Bachido Blogcast E90


In February, Bachido member Takahashi san and I were invited to Tucson by the wonderful Karen Falkenstrom of Odaiko Sonora!

Upon arriving, the first thing Karen did was take us to see the gorgeous Saguaro cactus. The amount of cactus in the was almost unbelievable, it felt like a canopy-less forest!

Like always, when arriving at a scenic location, what’s the first thing to do? Pull out our shamisen and play Kita no Hibiki!


That was like a music video for Kita no Hibiki! Loved it !
Great performance too! Rockin the Cactus out of KNH !


Epic! I wish I could play Kita no Hibiki properly at that speed :frowning:


Karl, I sent you this via Facebook, but I might as well mention it here.

Anne had the same issue when she was preparing for the taikai. She focused on playing it perfectly and thus could never play it at full speed. It wasn’t until we were all together and she was basically forced to break through and play faster.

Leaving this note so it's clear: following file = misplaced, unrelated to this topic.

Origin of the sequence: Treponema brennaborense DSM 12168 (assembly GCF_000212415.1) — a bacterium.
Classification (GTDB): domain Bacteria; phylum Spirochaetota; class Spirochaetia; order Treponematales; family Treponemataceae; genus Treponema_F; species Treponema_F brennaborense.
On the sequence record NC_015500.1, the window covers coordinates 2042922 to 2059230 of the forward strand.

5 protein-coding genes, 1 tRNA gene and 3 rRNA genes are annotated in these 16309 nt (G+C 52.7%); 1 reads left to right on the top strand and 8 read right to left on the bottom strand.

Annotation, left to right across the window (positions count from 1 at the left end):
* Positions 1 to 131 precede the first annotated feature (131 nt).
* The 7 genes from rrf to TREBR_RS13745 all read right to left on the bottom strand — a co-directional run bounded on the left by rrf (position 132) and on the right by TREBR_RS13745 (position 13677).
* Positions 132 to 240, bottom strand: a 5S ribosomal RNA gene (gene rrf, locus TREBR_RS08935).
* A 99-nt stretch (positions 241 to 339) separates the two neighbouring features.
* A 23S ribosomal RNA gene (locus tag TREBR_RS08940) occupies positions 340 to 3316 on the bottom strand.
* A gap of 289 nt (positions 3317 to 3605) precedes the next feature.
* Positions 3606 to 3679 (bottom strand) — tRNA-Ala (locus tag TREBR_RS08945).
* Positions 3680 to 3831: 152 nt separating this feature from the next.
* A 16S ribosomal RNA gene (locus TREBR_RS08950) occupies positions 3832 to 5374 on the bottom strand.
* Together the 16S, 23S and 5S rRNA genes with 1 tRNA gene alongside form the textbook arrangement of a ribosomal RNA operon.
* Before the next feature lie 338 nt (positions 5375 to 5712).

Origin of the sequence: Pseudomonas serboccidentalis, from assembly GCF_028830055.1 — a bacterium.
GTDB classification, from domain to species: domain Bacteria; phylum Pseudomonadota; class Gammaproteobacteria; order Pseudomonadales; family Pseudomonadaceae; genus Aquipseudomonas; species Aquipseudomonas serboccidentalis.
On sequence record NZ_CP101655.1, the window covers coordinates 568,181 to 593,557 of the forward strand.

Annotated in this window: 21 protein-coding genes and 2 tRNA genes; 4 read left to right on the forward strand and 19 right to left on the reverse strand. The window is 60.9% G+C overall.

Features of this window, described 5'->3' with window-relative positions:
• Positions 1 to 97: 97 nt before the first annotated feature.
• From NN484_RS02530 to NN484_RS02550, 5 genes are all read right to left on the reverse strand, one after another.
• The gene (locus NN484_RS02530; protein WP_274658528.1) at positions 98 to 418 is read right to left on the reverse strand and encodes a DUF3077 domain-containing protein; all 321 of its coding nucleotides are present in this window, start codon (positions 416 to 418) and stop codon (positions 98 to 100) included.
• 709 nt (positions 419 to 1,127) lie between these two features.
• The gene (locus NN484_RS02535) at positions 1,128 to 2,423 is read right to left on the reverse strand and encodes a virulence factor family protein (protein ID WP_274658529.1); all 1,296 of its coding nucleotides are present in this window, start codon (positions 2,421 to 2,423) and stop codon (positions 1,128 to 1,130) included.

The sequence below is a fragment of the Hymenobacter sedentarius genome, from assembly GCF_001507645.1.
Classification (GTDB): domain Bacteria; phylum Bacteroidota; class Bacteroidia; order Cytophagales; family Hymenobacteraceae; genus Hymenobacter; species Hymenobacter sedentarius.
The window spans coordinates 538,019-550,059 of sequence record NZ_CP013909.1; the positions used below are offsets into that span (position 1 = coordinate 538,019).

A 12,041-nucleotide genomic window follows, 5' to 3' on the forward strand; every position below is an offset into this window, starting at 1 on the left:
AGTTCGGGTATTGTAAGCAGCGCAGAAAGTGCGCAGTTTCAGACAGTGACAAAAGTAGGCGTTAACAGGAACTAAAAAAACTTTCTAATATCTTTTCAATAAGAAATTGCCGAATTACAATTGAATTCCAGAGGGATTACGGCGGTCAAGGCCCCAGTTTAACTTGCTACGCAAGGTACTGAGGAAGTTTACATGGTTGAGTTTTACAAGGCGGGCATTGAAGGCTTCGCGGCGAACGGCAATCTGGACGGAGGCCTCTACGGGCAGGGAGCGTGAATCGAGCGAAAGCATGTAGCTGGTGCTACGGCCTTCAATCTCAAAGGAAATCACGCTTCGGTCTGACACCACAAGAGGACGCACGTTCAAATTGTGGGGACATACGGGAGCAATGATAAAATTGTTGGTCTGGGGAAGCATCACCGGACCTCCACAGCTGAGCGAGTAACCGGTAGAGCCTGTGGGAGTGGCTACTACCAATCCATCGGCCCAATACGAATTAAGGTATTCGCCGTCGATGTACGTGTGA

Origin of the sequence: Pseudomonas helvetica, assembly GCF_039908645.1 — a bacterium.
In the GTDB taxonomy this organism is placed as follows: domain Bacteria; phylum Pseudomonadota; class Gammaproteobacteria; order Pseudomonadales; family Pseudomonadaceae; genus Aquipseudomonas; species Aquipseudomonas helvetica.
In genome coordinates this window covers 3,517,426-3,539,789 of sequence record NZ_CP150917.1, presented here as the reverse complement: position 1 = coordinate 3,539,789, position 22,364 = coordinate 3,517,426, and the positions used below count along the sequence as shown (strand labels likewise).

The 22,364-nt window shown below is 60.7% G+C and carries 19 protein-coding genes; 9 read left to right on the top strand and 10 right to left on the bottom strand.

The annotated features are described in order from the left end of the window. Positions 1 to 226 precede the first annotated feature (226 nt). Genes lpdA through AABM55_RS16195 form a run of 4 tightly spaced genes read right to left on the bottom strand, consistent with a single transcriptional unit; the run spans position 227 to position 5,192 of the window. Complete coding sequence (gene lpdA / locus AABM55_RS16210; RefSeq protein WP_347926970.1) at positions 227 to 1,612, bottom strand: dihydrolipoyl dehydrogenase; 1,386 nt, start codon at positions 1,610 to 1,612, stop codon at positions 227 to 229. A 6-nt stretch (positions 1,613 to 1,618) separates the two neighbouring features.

The secret is, simply don’t worry about the precision, just focus on the speed, even if you have to rush it. There’s a time for precision and a time for going balls out, and this it is. Even if it’s sounding like a rushed blur, keep it going. :slight_smile:


Truth in the speed practice over precision practice. Another consideration is that you can always drop bits of the song here and there; pairing it down more simply to keep up with speed in parts that are more of challenge (for the current moment). Heck, that’s what I do. Granted, it doesn’t sound as awesome when you’re on your own, only playing the basic structure of a song. But in a group, it sounds rockin!

In fact, if you happen to play a fewer notes, what notes you do play end up having that much more power in them, adding even further accents to those passages. Group dynamics, yaaaay~!!

A big thing to consider is that, yes, we have notation, and yes, we have “two versions/difficulties”. But when it really gets down to the wire, you can customize the complexity of you want to play to fit your need.